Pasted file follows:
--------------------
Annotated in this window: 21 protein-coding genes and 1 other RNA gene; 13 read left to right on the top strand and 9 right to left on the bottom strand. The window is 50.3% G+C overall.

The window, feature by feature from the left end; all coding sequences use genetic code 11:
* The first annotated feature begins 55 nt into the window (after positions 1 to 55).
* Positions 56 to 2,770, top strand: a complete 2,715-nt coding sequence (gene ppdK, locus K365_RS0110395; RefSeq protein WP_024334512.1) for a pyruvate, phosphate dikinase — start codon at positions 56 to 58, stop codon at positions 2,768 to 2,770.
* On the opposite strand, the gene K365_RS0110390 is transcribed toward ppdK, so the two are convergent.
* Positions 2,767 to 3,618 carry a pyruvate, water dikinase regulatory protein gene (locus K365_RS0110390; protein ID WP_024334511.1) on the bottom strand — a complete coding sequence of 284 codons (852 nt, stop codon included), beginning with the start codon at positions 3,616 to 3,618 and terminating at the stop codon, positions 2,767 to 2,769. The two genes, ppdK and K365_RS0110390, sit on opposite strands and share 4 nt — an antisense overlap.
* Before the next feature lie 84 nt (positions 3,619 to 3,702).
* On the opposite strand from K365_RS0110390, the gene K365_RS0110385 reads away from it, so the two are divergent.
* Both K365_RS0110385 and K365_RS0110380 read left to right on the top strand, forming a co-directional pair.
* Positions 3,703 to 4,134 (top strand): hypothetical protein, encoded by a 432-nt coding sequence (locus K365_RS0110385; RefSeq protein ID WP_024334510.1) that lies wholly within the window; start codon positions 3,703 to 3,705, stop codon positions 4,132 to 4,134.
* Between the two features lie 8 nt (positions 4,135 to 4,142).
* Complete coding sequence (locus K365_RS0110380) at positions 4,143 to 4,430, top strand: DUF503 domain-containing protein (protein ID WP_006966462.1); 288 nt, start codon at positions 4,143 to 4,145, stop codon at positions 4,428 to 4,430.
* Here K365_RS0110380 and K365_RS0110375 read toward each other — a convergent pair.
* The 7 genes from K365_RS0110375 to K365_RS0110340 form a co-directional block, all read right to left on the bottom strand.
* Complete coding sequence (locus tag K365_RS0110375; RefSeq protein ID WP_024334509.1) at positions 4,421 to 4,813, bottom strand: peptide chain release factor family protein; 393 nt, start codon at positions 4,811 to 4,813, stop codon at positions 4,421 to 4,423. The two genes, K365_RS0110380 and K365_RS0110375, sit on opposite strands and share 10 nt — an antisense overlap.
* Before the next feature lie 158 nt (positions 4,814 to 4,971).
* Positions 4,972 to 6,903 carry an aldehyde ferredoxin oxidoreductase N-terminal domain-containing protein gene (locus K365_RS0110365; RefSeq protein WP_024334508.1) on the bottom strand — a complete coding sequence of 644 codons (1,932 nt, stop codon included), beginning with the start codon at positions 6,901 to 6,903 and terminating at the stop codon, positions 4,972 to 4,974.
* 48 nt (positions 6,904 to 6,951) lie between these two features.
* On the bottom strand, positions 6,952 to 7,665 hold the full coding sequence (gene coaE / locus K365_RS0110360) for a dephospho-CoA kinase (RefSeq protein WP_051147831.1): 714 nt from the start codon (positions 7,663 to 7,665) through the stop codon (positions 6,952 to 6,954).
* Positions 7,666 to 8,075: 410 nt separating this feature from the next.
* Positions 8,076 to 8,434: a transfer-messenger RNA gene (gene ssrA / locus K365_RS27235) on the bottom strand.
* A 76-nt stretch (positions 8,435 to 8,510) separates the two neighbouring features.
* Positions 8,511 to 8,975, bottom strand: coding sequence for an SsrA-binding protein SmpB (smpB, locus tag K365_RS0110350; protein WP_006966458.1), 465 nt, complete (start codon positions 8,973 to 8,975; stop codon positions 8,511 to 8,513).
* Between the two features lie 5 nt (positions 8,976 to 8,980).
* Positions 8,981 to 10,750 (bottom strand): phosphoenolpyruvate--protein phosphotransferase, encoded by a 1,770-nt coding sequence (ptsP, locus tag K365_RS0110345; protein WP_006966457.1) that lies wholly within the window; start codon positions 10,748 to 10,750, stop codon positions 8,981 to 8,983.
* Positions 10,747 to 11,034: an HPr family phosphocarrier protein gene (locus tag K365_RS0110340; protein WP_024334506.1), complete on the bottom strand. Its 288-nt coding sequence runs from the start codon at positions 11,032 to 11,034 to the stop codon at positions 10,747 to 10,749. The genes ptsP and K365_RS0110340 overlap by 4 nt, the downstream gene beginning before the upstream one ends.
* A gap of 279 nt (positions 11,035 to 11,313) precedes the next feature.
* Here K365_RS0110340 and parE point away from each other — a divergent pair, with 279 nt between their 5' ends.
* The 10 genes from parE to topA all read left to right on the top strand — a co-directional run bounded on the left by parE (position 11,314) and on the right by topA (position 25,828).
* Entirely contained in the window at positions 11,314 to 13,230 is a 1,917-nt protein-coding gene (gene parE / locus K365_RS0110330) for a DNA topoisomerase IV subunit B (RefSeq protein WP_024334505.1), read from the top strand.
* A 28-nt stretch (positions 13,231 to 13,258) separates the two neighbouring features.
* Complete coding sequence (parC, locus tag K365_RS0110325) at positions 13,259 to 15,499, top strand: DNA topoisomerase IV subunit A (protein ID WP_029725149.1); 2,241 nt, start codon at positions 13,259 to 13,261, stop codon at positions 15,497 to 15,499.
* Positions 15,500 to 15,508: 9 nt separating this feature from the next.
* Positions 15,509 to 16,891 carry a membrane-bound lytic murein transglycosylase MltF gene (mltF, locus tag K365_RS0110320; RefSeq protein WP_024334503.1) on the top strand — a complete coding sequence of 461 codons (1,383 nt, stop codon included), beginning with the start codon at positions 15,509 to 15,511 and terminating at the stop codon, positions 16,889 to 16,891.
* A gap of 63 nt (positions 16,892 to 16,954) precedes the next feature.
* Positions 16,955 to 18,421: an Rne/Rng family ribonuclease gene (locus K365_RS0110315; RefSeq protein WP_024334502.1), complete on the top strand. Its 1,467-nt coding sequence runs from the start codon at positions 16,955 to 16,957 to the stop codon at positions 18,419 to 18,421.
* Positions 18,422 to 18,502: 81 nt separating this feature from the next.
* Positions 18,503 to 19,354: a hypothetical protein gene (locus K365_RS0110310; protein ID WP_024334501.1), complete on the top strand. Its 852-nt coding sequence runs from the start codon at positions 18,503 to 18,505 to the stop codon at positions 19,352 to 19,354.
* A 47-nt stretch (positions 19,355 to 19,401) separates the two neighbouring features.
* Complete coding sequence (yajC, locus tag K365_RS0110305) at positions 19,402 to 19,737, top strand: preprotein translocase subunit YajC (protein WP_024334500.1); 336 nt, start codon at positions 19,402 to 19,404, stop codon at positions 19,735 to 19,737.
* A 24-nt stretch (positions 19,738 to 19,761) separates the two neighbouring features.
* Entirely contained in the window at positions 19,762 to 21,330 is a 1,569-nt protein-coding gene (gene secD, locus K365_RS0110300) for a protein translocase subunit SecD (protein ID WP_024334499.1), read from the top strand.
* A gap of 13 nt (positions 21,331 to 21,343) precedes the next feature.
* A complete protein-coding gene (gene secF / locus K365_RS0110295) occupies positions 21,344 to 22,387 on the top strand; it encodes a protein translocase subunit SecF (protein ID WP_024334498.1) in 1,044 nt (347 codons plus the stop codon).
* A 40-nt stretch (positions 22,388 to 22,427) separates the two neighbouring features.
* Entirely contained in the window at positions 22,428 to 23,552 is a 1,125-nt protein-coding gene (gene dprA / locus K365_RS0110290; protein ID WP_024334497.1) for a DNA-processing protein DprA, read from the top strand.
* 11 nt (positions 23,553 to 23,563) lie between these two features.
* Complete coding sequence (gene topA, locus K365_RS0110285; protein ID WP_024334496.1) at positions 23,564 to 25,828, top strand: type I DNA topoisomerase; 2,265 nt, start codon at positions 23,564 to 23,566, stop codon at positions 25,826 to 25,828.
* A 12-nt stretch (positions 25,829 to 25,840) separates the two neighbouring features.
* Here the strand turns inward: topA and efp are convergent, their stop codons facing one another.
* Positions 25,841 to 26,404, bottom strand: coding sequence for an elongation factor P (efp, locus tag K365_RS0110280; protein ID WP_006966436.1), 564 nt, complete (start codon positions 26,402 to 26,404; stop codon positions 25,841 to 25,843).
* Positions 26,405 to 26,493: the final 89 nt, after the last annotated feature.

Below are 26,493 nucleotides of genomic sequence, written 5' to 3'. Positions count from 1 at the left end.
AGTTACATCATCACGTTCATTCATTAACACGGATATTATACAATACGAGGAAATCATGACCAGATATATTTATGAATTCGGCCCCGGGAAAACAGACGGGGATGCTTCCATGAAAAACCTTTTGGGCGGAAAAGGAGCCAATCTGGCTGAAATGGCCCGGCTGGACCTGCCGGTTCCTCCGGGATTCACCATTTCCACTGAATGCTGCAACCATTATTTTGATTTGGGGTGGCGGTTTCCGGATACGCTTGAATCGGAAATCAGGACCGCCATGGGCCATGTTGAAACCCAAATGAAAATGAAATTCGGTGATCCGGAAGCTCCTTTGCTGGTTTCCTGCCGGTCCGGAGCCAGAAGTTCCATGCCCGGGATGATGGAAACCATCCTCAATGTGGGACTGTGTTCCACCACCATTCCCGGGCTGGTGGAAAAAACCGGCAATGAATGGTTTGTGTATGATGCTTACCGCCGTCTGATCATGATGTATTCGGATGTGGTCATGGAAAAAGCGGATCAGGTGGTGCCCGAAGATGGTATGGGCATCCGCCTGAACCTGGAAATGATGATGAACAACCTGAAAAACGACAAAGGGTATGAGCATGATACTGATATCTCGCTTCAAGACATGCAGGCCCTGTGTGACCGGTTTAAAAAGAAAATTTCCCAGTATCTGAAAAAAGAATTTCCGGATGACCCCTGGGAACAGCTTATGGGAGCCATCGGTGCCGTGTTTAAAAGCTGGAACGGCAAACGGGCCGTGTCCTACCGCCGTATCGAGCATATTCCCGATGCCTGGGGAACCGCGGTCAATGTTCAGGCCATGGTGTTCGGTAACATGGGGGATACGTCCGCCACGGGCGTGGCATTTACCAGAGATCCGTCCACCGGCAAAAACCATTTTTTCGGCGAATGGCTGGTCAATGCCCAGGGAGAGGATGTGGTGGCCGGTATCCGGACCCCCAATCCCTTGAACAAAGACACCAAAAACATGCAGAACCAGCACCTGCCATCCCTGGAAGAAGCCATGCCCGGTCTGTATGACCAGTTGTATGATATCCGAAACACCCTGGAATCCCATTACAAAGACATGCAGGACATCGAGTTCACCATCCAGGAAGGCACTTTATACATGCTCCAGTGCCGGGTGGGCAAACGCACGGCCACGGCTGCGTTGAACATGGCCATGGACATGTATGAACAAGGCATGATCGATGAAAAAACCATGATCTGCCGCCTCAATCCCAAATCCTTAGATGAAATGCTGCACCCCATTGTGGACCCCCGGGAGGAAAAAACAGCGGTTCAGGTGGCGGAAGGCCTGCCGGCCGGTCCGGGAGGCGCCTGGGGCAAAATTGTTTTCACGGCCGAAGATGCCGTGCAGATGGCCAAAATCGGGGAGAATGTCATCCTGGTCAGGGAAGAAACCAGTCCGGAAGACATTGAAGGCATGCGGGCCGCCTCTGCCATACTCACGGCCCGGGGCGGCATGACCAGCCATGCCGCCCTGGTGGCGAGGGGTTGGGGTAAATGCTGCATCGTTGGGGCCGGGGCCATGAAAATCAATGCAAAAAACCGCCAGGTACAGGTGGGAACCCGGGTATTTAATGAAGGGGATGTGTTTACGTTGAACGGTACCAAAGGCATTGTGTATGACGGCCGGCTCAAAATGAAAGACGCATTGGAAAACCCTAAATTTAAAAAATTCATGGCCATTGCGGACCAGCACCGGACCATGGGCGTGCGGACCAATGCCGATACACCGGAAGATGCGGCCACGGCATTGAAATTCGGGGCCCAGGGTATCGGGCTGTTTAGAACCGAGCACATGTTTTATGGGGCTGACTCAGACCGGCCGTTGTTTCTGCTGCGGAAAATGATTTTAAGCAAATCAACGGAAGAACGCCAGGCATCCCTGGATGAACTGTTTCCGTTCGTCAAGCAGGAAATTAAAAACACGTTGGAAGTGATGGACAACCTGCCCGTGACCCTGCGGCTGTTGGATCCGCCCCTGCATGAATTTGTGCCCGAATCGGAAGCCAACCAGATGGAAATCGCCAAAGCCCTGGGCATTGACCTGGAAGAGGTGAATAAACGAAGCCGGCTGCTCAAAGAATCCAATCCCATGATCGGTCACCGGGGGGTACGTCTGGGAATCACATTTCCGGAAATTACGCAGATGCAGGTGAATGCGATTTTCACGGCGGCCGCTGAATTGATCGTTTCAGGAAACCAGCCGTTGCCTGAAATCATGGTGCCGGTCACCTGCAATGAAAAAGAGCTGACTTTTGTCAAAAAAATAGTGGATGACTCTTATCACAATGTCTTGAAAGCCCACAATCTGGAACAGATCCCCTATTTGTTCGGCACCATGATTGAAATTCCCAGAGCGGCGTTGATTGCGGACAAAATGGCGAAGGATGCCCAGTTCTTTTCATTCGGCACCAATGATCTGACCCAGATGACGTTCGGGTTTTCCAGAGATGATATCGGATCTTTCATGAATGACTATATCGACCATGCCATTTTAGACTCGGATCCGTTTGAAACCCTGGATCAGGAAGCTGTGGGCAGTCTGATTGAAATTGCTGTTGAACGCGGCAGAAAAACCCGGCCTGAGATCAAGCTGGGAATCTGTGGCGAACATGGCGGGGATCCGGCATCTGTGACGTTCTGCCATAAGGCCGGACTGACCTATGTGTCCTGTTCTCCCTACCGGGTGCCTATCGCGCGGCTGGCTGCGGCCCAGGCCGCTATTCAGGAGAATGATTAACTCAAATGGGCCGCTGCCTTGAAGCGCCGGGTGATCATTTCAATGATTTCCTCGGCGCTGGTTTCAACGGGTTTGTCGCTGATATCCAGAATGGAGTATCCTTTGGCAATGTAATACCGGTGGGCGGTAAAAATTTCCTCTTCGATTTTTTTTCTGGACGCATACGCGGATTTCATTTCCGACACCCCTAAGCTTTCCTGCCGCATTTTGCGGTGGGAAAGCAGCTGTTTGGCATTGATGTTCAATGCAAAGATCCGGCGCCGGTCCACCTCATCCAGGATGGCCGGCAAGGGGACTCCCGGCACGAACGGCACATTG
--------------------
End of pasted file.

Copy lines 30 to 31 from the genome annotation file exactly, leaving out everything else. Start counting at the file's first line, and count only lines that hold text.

* Entirely contained in the window at positions 11,314 to 13,230 is a 1,917-nt protein-coding gene (gene parE / locus K365_RS0110330) for a DNA topoisomerase IV subunit B (RefSeq protein WP_024334505.1), read from the top strand.
* A 28-nt stretch (positions 13,231 to 13,258) separates the two neighbouring features.